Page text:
Retail in Asia recently sat down with Bruce Wells from the market research firm Synovate. Wells is Global CEO for Synovate’s Voice of the Customer business, as well as its Footfall and Mystery Shopping businesses.
Voice of the Customer refers to the practice of collecting data about what customers need and want from their retail experiences. Analysing such information can enable retailers to make improvements to their customer service and operations. Success, however, depends on being able both to gather data reliably and process it in a timely fashion.
In a society in which, increasingly, everything seems to be available on demand, "real time analysis" has become a buzzword in many industries – retail included. Wells notes, however, that providing information in real time may not always be the most appropriate strategy.
"What you really need is right time information," he explains, adding that it isn’t particularly helpful, for example, to be told what your conversion rate in a store was two hours ago. "If you give certain information to staff too soon, it’s like driving a car and looking in the rear-view mirror," he says. Conversion rates – which depend on the interplay of a range of short- and long-term factors – should be analysed in more of a "big picture" way and are an example of what are known as "lagging indicators" of performance.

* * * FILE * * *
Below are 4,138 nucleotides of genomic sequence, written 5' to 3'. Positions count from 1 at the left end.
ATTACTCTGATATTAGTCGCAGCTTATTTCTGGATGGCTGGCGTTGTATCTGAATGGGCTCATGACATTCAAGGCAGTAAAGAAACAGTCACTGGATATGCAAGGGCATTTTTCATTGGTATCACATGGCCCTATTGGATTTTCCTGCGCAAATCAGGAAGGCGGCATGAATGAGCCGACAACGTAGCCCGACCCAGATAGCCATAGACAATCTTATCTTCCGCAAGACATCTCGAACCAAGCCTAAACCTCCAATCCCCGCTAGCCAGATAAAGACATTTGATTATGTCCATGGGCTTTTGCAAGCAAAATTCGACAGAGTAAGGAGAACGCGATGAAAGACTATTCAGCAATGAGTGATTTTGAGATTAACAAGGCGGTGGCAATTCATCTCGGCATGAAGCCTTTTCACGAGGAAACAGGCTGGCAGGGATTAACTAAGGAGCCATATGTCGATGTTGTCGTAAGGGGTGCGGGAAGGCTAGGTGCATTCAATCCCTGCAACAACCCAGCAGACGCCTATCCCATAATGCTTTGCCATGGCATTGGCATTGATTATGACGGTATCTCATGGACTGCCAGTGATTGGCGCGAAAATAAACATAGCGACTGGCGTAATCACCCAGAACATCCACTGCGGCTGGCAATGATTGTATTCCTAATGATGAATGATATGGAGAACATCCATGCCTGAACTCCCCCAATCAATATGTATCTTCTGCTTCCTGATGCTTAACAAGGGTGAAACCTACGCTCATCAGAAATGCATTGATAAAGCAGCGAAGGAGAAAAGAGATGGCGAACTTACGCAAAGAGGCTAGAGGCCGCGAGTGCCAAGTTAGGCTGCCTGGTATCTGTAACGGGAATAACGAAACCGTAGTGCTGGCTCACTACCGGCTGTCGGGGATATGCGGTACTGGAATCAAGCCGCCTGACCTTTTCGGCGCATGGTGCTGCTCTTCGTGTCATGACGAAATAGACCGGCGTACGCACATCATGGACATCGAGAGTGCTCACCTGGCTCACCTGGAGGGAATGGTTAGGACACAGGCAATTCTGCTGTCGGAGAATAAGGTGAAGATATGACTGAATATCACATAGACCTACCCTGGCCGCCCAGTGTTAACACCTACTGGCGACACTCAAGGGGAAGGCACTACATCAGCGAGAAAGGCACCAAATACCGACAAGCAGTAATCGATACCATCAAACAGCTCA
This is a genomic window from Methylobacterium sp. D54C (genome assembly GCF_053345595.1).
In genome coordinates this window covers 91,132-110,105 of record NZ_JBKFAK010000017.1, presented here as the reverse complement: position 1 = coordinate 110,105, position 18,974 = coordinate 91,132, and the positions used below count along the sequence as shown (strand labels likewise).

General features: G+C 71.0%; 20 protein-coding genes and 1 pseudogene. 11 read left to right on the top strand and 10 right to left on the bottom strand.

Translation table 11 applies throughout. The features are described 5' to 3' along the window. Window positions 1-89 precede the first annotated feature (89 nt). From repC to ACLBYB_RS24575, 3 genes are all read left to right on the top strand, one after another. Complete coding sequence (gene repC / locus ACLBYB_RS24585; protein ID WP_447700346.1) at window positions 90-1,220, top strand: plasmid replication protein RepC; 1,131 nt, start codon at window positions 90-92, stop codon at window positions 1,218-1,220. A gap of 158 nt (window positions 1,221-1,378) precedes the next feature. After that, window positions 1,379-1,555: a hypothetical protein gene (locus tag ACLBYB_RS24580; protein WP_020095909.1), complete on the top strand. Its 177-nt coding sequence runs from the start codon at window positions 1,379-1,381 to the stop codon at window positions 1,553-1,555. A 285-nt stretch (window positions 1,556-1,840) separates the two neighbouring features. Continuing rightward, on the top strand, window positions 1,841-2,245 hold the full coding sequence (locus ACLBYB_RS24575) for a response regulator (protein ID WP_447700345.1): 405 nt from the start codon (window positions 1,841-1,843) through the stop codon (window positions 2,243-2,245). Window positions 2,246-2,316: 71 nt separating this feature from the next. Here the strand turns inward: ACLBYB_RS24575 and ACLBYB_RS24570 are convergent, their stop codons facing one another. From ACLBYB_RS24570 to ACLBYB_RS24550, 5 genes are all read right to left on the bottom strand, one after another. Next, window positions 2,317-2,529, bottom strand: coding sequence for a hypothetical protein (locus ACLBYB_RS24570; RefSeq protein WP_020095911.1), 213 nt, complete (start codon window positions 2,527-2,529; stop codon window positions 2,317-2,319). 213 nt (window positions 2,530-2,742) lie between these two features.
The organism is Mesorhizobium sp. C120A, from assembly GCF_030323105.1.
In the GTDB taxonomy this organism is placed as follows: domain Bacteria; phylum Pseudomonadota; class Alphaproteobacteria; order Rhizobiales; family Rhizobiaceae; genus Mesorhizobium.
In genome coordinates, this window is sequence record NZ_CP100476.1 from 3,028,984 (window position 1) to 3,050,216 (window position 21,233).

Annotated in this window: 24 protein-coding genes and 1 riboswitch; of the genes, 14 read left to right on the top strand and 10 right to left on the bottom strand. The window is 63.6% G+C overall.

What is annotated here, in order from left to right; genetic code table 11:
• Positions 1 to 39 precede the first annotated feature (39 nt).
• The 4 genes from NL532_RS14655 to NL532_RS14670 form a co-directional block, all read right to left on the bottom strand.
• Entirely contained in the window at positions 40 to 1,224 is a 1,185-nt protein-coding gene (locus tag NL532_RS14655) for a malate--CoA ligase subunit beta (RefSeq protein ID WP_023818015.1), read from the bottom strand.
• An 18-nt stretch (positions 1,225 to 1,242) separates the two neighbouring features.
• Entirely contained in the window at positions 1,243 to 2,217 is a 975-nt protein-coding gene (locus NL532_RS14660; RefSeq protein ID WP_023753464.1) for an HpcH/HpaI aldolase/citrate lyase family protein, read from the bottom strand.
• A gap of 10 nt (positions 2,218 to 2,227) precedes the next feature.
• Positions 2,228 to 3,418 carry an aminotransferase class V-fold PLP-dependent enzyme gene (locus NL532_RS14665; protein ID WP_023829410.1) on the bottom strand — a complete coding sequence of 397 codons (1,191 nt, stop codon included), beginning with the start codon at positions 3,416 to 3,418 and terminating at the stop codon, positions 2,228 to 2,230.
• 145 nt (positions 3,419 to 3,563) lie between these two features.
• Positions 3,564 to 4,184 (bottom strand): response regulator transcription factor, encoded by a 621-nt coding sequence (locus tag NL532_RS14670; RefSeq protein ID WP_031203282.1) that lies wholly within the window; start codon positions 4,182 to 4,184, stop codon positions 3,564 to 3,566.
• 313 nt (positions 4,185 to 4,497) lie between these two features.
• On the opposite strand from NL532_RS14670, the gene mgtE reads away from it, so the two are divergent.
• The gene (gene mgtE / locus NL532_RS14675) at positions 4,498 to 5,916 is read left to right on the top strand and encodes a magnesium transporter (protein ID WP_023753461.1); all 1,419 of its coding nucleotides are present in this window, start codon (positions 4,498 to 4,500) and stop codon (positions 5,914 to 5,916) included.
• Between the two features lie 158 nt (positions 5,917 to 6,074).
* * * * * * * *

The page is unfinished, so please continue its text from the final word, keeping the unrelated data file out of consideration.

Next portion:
Other types of information, on the other hand – the "leading indicators" of performance – are best appreciated in the moment. Leading indicators have very much to do with what has just happened. As an example, Wells produces a store receipt with some wording inviting the customer to provide feedback on the in-store experience. The practice of giving out such receipts is prevalent in North America, has made inroads in Europe, and is just starting to appear in Asia.
Wells says it’s all about getting closer to the "moment of truth" – that is, what the customer has just experienced, and how they really feel about it. Historically, this was not always the easiest thing to do. "The impersonal nature of the methodologies involved in collecting data has been a barrier in the past," says Wells. "Now, with people freely SMSing, IMing and so on, all that is changing."
He adds that incentives are usually provided with invitations to give feedback – "because otherwise, you’re undoubtedly going to get highly polarised views – very positive and very negative feedback; it’s human nature. Using an incentive helps to drive a broader compliance and therefore a broader understanding of expressions and opinions."
Wells says the other trend he sees emerging in Asia and around the world is for brands to be more open to communicating with customers through a variety of channels – through online, by SMS, or through interactive voice response, for example. "It’s really about recognising that the consumer should be the one to decide how they want to communicate to the brand – not the other way round."
Talking Shop is the Retail in Asia section devoted to interviews with brand CEOs and retail industry leaders.